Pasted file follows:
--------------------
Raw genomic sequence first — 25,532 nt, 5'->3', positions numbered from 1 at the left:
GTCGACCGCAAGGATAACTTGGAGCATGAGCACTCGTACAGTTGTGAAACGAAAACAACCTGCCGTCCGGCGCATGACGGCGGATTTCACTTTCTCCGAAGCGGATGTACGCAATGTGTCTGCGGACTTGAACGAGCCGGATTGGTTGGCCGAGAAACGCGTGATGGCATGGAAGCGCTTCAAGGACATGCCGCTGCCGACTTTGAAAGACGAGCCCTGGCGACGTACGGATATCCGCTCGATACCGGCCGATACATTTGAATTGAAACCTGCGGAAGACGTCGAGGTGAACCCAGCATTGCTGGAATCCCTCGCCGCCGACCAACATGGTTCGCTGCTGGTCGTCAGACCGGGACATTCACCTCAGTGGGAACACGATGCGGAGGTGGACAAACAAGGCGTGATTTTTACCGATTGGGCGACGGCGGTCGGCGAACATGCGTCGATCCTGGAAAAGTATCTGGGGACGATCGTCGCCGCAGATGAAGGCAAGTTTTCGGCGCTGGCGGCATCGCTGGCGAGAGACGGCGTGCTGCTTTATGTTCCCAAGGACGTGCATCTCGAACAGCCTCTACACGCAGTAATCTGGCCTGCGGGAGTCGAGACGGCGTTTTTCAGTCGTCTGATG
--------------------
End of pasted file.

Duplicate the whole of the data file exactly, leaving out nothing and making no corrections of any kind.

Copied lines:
Raw genomic sequence first — 25,532 nt, 5'->3', positions numbered from 1 at the left:
GTCGACCGCAAGGATAACTTGGAGCATGAGCACTCGTACAGTTGTGAAACGAAAACAACCTGCCGTCCGGCGCATGACGGCGGATTTCACTTTCTCCGAAGCGGATGTACGCAATGTGTCTGCGGACTTGAACGAGCCGGATTGGTTGGCCGAGAAACGCGTGATGGCATGGAAGCGCTTCAAGGACATGCCGCTGCCGACTTTGAAAGACGAGCCCTGGCGACGTACGGATATCCGCTCGATACCGGCCGATACATTTGAATTGAAACCTGCGGAAGACGTCGAGGTGAACCCAGCATTGCTGGAATCCCTCGCCGCCGACCAACATGGTTCGCTGCTGGTCGTCAGACCGGGACATTCACCTCAGTGGGAACACGATGCGGAGGTGGACAAACAAGGCGTGATTTTTACCGATTGGGCGACGGCGGTCGGCGAACATGCGTCGATCCTGGAAAAGTATCTGGGGACGATCGTCGCCGCAGATGAAGGCAAGTTTTCGGCGCTGGCGGCATCGCTGGCGAGAGACGGCGTGCTGCTTTATGTTCCCAAGGACGTGCATCTCGAACAGCCTCTACACGCAGTAATCTGGCCTGCGGGAGTCGAGACGGCGTTTTTCAGTCGTCTGATG